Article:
Here’s to 2020, when we’ll finally figure out how to make conference calls without the deafening sound of Neil making tea in the background.

—Tessa

Saltwater, sushi and broken necks (or, seven steps to a stellar fishing trip)

05.09.18

The O Street way—besides ‘tea at 3’ and ‘put that scalpel down before you hurt yourself’—can perhaps best be summarised by our insistency on piling into a fishing boat to slay a handful of helpless Scottish mackerel every year. This year’s fishing trip on Loch Fyne was a belter. Here’s seven steps to a successful fishing trip.

Step one is piling into your Soviet tank. Don’t forget to gas it up.

Step two is the reel work. Get on the water and bring in some fish.

Step three is soaking in some landscapes—when you’re right in the middle of the best Scotland has to offer, you’ll want to look around. This year we saw castles, rugged hills, and the seaside abode where George Orwell wrote 1984.

Step four is getting your hands dirty by cleaning your fish. If you want that tasty meat, you’ve got to break some necks and rip out some guts. Is it worth it? Yeah. That’s the circle of sushi life.

Step five is remembering that you’re really dang cute and smiling for the camera.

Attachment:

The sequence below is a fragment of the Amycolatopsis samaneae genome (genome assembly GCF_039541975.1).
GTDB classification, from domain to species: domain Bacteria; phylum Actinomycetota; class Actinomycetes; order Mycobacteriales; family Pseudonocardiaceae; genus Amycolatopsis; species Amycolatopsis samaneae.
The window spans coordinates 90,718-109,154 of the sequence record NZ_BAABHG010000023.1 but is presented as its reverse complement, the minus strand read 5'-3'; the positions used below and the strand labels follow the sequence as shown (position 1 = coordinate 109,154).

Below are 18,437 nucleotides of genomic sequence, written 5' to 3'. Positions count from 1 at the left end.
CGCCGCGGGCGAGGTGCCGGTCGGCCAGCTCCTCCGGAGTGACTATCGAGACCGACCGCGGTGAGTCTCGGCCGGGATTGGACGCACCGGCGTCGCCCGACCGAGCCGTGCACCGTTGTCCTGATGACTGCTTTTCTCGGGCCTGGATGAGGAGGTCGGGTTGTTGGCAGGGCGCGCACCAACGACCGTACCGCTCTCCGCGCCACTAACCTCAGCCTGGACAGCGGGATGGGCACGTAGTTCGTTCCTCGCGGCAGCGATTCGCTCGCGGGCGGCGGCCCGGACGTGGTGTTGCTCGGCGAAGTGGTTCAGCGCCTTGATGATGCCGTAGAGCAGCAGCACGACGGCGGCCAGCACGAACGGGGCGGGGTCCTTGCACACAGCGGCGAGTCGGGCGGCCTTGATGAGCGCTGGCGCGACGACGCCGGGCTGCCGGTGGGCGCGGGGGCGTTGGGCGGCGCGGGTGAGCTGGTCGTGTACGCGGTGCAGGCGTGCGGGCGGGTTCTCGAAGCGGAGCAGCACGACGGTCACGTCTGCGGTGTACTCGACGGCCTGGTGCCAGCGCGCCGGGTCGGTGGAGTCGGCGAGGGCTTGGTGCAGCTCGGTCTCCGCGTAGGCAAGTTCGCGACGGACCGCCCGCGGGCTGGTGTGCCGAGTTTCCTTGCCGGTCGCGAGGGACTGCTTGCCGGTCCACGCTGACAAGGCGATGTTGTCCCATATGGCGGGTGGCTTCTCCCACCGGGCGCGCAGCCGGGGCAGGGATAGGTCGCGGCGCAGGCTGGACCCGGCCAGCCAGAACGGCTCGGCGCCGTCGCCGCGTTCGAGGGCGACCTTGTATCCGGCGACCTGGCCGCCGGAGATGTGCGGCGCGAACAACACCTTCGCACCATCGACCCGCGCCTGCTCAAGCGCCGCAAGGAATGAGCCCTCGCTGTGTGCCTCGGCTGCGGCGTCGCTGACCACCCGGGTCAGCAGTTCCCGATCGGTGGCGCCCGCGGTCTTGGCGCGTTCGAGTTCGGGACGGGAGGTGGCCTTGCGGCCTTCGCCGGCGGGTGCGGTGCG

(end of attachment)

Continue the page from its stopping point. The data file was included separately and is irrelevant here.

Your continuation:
Step six is finding adventure in everything you do (and seeing who can strike the best Lord of the Rings pose). We’re only here for a short while. Try to enjoy it.

Step seven? Drink too much saki and flail your way through Flaming Lips covers (accordion required).

See ya next year, fish.

Trump Scrabble

11.07.18

All you need to protest Donald Trump is, well, Donald Trump. It goes for his character as well as his name. Download the kit here.

trumpun O Street against Trump

So we drew DONALD TRUMP! in a typeface inspired by old-school civil rights signs and uploaded it here for you to download. If your Sharpies have gone dry just keep these files on hand and print, cut, protest.

O Street against Trumptrumpun2O Street against Trump O Street against Trump O Street against Trump

We’ll also make requests of any digital posters, so hit us up with your best Trump scrabble job and we’ll send it to you!

Disclaimer: this post was written by a natural-born American citizen. Please post any complaints here.

America, Give Us A De-Sign

26.06.18